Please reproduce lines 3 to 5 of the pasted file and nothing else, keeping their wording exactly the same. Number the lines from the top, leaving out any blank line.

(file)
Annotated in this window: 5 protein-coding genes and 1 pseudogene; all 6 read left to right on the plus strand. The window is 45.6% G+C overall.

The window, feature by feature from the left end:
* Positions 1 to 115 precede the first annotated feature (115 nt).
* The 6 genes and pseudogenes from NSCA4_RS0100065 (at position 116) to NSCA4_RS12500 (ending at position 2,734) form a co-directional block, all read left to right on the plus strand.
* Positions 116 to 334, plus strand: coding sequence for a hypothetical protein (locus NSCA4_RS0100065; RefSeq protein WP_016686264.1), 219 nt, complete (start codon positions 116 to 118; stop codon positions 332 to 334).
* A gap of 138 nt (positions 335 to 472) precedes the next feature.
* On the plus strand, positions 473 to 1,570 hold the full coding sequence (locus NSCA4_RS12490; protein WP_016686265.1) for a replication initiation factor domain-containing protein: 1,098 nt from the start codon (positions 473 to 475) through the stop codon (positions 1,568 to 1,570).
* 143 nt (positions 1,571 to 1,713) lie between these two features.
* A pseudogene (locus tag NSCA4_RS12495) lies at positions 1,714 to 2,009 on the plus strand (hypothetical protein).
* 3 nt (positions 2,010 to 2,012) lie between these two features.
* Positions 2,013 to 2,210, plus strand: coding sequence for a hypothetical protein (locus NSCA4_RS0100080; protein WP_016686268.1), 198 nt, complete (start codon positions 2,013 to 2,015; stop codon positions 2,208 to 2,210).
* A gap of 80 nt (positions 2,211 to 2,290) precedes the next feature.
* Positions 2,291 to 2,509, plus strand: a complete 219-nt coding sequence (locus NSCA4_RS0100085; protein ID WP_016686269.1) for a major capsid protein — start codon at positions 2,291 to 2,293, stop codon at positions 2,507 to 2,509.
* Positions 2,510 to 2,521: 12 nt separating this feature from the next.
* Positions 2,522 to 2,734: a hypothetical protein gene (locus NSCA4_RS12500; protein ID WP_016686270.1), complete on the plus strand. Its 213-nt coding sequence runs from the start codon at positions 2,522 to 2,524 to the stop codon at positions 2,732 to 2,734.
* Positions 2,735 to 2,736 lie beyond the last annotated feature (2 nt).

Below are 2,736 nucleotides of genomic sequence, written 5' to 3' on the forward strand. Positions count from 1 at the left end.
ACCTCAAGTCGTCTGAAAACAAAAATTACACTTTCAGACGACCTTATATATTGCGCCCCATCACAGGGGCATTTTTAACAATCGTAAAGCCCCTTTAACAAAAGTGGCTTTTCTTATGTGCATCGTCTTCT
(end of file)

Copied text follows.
* Positions 1 to 115 precede the first annotated feature (115 nt).
* The 6 genes and pseudogenes from NSCA4_RS0100065 (at position 116) to NSCA4_RS12500 (ending at position 2,734) form a co-directional block, all read left to right on the plus strand.
* Positions 116 to 334, plus strand: coding sequence for a hypothetical protein (locus NSCA4_RS0100065; RefSeq protein WP_016686264.1), 219 nt, complete (start codon positions 116 to 118; stop codon positions 332 to 334).